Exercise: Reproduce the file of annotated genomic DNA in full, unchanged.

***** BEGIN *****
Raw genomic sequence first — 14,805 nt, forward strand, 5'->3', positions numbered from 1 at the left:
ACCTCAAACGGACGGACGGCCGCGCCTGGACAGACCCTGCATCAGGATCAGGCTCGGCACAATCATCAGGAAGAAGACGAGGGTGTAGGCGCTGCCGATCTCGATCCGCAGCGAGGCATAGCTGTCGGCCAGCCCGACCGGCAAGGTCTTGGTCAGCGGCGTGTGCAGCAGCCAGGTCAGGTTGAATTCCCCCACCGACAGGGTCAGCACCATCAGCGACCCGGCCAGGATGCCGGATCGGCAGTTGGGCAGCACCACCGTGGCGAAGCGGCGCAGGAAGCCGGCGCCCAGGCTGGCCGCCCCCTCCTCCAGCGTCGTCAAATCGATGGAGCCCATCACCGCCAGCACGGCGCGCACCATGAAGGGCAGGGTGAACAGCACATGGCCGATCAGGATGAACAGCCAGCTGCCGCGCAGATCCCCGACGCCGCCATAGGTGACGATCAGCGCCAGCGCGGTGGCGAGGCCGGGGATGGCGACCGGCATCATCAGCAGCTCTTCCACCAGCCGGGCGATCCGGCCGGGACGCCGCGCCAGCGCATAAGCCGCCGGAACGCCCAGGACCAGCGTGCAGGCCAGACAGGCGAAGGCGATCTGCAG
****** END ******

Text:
Raw genomic sequence first — 14,805 nt, forward strand, 5'->3', positions numbered from 1 at the left:
ACCTCAAACGGACGGACGGCCGCGCCTGGACAGACCCTGCATCAGGATCAGGCTCGGCACAATCATCAGGAAGAAGACGAGGGTGTAGGCGCTGCCGATCTCGATCCGCAGCGAGGCATAGCTGTCGGCCAGCCCGACCGGCAAGGTCTTGGTCAGCGGCGTGTGCAGCAGCCAGGTCAGGTTGAATTCCCCCACCGACAGGGTCAGCACCATCAGCGACCCGGCCAGGATGCCGGATCGGCAGTTGGGCAGCACCACCGTGGCGAAGCGGCGCAGGAAGCCGGCGCCCAGGCTGGCCGCCCCCTCCTCCAGCGTCGTCAAATCGATGGAGCCCATCACCGCCAGCACGGCGCGCACCATGAAGGGCAGGGTGAACAGCACATGGCCGATCAGGATGAACAGCCAGCTGCCGCGCAGATCCCCGACGCCGCCATAGGTGACGATCAGCGCCAGCGCGGTGGCGAGGCCGGGGATGGCGACCGGCATCATCAGCAGCTCTTCCACCAGCCGGGCGATCCGGCCGGGACGCCGCGCCAGCGCATAAGCCGCCGGAACGCCCAGGACCAGCGTGCAGGCCAGACAGGCGAAGGCGATCTGCAG